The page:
Reams have been written about the state of health care in India for years now. More so following the rapid deterioration of services in government hospitals and the proliferation of private medical institutions which fleece patients under the pretext of offering quality treatment. The simmering public anger against the State’s failure in ensuring affordable health care and weeding out corrupt practices in private hospitals and clinics often finds expression in vandalism. Aggrieved relatives of victims ransacking hospitals and beating up resident doctors have unfortunately become a routine affair, with state governments preferring to play mute witness. Against this backdrop, the observations of the Bombay High Court assume critical importance. During the course of hearing two petitions regarding the alleged detention of two patients — one at the Seven Hills Hospital in Marol, and the other at Prachin Healthcare Multi-Speciality Hospital in Panvel — the division bench has raised a few pertinent points, which also articulate the concerns of the majority of India’s population who are forced to seek treatment in private institutions for lack of credible alternative.
But first things first. Regardless of the outcome in the two cases, where it has been alleged that the hospitals had refused to release the patients to recover their dues, it must be said that detention, though illegal, is a common practice in many private institutions across the country to arm-twist people to pay up. Also the matter of inflated medical bills — a point of contention in both the cases — is nothing new.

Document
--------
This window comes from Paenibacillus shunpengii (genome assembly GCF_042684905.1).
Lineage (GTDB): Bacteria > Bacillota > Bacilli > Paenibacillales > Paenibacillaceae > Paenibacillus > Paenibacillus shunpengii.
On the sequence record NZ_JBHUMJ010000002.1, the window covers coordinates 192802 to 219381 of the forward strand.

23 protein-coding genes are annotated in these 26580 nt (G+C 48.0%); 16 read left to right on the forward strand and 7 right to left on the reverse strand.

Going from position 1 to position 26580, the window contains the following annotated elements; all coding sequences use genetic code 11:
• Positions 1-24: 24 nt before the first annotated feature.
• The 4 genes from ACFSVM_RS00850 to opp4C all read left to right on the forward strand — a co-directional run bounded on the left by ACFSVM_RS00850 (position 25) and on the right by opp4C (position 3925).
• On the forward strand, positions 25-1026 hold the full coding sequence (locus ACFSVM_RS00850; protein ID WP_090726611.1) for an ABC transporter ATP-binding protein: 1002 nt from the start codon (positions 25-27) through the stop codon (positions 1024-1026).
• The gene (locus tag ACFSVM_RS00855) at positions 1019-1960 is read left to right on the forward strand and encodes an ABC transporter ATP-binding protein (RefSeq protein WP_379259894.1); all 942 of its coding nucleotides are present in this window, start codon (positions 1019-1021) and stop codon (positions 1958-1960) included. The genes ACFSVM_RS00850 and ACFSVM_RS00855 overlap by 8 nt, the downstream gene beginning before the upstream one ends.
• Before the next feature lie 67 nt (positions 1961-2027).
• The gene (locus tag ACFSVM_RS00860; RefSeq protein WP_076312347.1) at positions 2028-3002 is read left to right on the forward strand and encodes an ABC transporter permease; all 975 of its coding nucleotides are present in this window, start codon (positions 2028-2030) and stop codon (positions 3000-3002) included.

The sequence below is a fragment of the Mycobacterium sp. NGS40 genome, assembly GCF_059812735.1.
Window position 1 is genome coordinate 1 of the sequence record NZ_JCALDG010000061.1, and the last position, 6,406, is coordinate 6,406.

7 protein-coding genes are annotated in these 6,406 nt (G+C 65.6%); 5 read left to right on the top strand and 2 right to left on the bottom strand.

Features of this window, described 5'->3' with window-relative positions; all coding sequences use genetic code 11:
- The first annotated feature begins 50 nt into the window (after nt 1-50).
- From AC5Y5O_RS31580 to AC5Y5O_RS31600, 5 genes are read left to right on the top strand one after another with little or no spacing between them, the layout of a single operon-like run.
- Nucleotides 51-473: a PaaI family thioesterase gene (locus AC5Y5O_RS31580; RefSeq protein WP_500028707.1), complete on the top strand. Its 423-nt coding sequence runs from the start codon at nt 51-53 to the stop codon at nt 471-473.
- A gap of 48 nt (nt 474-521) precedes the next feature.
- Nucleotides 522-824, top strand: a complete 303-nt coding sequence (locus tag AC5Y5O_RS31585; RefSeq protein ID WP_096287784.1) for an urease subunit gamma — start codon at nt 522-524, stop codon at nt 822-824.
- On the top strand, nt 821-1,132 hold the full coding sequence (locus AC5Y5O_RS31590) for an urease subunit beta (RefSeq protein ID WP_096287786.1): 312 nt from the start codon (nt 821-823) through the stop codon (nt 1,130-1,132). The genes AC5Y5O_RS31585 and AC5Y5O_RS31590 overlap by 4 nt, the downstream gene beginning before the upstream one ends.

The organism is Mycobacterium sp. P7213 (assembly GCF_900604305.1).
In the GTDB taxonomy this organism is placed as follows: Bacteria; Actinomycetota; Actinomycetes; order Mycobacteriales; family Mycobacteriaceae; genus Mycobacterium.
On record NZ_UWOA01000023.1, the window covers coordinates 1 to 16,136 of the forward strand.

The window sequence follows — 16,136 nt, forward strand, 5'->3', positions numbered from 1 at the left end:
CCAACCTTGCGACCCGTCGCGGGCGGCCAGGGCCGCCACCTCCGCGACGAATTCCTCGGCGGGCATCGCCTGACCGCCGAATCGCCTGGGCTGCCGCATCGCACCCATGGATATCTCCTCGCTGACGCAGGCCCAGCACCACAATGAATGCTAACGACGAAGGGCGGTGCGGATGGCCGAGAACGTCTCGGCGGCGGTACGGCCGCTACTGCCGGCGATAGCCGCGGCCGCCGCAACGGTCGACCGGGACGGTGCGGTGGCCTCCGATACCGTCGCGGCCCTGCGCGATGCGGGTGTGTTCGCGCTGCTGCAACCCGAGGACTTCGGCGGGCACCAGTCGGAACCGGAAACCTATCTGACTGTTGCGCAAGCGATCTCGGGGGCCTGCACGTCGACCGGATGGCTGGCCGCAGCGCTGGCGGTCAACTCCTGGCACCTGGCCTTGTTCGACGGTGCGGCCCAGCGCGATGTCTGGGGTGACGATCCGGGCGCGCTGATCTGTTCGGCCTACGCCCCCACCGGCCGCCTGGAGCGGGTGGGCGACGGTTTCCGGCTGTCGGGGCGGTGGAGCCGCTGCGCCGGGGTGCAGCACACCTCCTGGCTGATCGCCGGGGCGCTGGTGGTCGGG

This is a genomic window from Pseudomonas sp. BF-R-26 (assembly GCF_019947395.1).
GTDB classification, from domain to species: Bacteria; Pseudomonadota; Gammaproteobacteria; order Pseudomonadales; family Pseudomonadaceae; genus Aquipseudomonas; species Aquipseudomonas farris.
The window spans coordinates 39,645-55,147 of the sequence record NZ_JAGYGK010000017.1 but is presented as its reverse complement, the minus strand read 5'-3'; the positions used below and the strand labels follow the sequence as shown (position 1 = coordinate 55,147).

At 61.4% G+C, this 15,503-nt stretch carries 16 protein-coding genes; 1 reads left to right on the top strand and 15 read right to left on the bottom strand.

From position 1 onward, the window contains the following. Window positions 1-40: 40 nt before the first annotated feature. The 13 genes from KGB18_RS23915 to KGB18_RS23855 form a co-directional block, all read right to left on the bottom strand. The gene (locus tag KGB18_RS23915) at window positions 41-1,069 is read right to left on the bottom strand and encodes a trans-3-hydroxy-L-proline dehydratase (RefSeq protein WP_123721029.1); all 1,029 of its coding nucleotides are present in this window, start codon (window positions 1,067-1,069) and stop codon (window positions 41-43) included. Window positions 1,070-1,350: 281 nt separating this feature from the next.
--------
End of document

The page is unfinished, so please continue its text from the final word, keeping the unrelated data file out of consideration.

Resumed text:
Hospitals not only overcharge for the services they provide, they also bill for supplies and services, which a patient didn’t require. It is easy to dupe anxious relatives who in the eagerness to take their dear one home cast only a cursory glance at the discharge bill. Moreover, many people feel intimidated and powerless against these institutions because of their ignorance about the laws and forums, which can address their grievances. In the absence of government supervision, this sort of daylight robbery has only flourished.
The court’s observations, emphasising the need for private hospitals to display their rates to forewarn people of the costs involved as well as stressing on the issue of protecting institutions from vandalism, are prompted by the sheer state of lawlessness in health care. It has called into question the role of the Medical Council of India in punishing corrupt doctors and evolving a regulatory mechanism to rein in private enterprises.
The Centre’s order on Monday to private hospitals to maintain cost records and audit might bring in some order in the multi-billion dollar industry that is driven by greed, rather than the spirit of compassion and service. But the government’s responsibility shouldn’t end there. Along with cleaning up the system, there is also the need to address the causes instrumental in feeding the greed of private players. That would entail a complete overhaul of the state health care. The government hospitals in Mumbai, like the rest of the country, are mostly in the news for their pathetic conditions. Lacking basic infrastructure and wallowing in unhygienic conditions, they reek of neglect and apathy. The alarming incidence of mortality, sometimes owing to the negligence of doctors, has forced people to opt for private hospitals, which is way beyond their means. If existing government hospitals function to their potential in the cities and the districts, and the primary health-care centres in villages are spruced up, it can save lakhs of people from losing their dignity and meagre savings.